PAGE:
A mother from Lower Hutt in New Zealand has begun a protest in the United States to spend the next month living in a bathtub outside a Miami aquarium. Conservationist Danielle Daals, 29, was supported by a crowd of protesters on the first day of her Living Like Lolita: Bathtub Challenge, to protest against the conditions in which a killer whale called Lolita has been kept for the past 45 years.
She will sit in the tub outside Miami Seaquarium from about 10am to 7pm for 30 days, carrying a placard with a picture of Lolita and the words "Swims 100 miles per day; confined to equivalent of a bath tub".
She would like to see the 3.2-tonne whale freed and reunited with her pod of endangered southern resident orca, based near where she was captured in Puget Sound, off Seattle.
"She was about six when she was taken from the wild, and because their brain size is about five times ours it's hoped she will remember the things she learned, like how to feed," Daals said.
In response to her protest, Miami Seaquarium published a statement saying: "Lolita the killer whale is healthy and thriving in her home of 45 years, where she shares her habitat with Pacific white-sided dolphins.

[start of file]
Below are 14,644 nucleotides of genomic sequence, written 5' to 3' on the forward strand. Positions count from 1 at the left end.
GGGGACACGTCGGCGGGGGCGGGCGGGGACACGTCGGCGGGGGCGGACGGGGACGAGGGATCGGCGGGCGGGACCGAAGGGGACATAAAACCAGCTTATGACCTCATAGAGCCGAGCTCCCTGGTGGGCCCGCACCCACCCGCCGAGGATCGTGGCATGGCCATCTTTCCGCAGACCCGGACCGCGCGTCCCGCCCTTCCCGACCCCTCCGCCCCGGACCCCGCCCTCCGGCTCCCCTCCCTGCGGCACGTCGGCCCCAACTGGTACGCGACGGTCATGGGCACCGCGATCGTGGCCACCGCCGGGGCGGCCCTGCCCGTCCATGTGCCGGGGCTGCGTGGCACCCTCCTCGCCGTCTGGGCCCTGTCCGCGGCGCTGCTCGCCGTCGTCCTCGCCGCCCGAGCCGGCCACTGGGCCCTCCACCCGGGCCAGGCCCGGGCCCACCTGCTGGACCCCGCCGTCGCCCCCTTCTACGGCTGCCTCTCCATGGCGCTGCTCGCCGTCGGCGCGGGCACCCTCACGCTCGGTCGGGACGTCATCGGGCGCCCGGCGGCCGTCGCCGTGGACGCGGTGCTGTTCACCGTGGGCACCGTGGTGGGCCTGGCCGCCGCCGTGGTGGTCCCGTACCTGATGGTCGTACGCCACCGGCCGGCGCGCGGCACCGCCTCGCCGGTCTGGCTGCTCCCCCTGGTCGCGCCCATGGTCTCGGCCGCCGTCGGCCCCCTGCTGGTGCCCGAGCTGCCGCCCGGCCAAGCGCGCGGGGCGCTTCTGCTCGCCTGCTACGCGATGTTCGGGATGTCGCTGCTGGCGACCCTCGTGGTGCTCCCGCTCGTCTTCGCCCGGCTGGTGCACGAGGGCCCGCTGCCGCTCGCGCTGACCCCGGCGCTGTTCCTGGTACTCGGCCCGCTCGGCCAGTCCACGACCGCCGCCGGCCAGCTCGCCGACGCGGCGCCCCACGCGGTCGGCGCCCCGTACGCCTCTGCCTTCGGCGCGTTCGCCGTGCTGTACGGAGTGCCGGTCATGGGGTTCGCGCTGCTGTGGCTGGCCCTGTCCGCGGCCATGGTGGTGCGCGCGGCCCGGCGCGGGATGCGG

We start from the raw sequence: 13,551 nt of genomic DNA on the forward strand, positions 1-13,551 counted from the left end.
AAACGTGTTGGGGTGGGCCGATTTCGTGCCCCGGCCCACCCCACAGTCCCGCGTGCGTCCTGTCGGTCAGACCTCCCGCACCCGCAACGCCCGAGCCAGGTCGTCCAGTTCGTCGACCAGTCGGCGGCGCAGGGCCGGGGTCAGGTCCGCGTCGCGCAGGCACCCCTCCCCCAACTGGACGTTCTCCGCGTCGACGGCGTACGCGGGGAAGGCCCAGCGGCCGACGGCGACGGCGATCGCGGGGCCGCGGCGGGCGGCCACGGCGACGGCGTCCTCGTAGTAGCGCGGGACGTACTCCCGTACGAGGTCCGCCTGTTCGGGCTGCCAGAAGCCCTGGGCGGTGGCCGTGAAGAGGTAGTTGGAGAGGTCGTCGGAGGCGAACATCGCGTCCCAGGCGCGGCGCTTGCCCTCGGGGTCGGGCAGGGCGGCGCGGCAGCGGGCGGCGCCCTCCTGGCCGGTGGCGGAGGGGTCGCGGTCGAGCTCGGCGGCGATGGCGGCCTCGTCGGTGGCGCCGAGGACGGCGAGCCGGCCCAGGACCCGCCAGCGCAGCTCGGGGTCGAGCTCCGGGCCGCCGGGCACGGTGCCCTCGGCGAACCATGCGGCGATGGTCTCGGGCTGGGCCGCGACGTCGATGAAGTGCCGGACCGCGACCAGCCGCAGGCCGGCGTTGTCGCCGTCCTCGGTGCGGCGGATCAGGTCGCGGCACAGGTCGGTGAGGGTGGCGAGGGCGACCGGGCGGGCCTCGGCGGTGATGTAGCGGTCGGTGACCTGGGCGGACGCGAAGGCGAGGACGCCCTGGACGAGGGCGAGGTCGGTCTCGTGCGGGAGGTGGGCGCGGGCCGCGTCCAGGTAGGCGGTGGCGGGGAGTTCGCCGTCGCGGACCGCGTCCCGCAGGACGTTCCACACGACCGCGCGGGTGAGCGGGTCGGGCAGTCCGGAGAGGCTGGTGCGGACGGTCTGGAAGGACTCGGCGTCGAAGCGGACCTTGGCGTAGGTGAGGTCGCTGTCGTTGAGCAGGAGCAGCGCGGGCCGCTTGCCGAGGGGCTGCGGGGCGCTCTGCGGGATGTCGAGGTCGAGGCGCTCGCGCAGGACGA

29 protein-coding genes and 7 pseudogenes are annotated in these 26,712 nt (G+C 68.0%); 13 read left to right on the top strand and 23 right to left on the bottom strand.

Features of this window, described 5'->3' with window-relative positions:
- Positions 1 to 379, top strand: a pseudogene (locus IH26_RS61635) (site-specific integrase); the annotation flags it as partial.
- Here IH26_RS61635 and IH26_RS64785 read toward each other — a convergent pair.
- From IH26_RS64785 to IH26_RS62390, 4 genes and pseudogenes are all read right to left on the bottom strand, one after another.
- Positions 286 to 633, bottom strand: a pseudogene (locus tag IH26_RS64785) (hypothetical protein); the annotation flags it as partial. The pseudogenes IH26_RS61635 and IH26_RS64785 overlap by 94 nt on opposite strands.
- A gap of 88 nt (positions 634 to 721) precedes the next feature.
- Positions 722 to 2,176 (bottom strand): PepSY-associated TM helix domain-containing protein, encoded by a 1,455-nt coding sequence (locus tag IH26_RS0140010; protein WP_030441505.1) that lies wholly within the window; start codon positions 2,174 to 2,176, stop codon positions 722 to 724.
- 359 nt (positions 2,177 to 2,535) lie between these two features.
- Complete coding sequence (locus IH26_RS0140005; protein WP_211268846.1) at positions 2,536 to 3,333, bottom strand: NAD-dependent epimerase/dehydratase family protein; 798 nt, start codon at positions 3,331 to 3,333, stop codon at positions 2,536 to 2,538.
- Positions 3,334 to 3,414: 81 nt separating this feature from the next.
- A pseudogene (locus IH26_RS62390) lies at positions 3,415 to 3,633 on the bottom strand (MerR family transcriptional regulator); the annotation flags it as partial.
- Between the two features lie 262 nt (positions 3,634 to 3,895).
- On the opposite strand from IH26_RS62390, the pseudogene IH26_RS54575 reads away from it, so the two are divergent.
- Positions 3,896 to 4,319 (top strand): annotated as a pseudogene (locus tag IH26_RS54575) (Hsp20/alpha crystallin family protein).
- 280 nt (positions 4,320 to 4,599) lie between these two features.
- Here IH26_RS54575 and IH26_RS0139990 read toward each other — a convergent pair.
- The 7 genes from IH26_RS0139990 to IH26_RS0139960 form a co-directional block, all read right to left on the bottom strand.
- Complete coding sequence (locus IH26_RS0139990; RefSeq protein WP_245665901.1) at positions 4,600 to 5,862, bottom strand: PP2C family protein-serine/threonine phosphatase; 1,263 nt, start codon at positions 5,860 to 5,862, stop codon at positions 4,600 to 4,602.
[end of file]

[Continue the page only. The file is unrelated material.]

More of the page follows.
There is no scientific evidence that the 49-year-old could survive if she were to be moved from her home at Miami Seaquarium to a sea pen or to the open waters of the Pacific Northwest."
During her month-long protest, Daals will be away from her 2-year-old son, and is staying with a Miami family, who had prepared her room with framed pictures of her family.
"I couldn't help but cry as reality set in that, even though I'm with them, I really felt alone, you know? Aside from missing [family] like crazy, this family is so kind and accommodating. I think during the week will be harder as people have to work so there won't be as many people if any with me outside the seaquarium."
She said she had been supported by other protesters who were trying to dissuade visitors from entering the aquarium.
"There was one police officer there, as there always is in the weekends because of the protests, and he commended me on what I was doing."
Daals has a permit to protest just beyond the water park's private land.